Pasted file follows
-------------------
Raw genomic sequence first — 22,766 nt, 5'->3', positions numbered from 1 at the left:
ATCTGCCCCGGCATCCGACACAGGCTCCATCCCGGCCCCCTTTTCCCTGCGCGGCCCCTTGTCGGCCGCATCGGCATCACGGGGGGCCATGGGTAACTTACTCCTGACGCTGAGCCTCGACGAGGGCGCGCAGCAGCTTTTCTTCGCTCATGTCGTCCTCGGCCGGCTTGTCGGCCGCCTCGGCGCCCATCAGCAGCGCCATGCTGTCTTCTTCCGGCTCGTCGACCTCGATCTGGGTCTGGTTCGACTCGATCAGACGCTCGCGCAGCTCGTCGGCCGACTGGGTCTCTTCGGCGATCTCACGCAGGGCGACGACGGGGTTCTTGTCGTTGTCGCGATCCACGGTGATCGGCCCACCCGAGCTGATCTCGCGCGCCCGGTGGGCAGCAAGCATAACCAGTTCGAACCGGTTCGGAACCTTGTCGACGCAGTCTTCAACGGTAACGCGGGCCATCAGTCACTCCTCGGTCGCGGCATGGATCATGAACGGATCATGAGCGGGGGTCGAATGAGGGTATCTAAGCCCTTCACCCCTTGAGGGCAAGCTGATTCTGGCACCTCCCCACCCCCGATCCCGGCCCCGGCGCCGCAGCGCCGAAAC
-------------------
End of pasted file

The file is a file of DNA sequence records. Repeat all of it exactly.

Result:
Raw genomic sequence first — 22,766 nt, 5'->3', positions numbered from 1 at the left:
ATCTGCCCCGGCATCCGACACAGGCTCCATCCCGGCCCCCTTTTCCCTGCGCGGCCCCTTGTCGGCCGCATCGGCATCACGGGGGGCCATGGGTAACTTACTCCTGACGCTGAGCCTCGACGAGGGCGCGCAGCAGCTTTTCTTCGCTCATGTCGTCCTCGGCCGGCTTGTCGGCCGCCTCGGCGCCCATCAGCAGCGCCATGCTGTCTTCTTCCGGCTCGTCGACCTCGATCTGGGTCTGGTTCGACTCGATCAGACGCTCGCGCAGCTCGTCGGCCGACTGGGTCTCTTCGGCGATCTCACGCAGGGCGACGACGGGGTTCTTGTCGTTGTCGCGATCCACGGTGATCGGCCCACCCGAGCTGATCTCGCGCGCCCGGTGGGCAGCAAGCATAACCAGTTCGAACCGGTTCGGAACCTTGTCGACGCAGTCTTCAACGGTAACGCGGGCCATCAGTCACTCCTCGGTCGCGGCATGGATCATGAACGGATCATGAGCGGGGGTCGAATGAGGGTATCTAAGCCCTTCACCCCTTGAGGGCAAGCTGATTCTGGCACCTCCCCACCCCCGATCCCGGCCCCGGCGCCGCAGCGCCGAAAC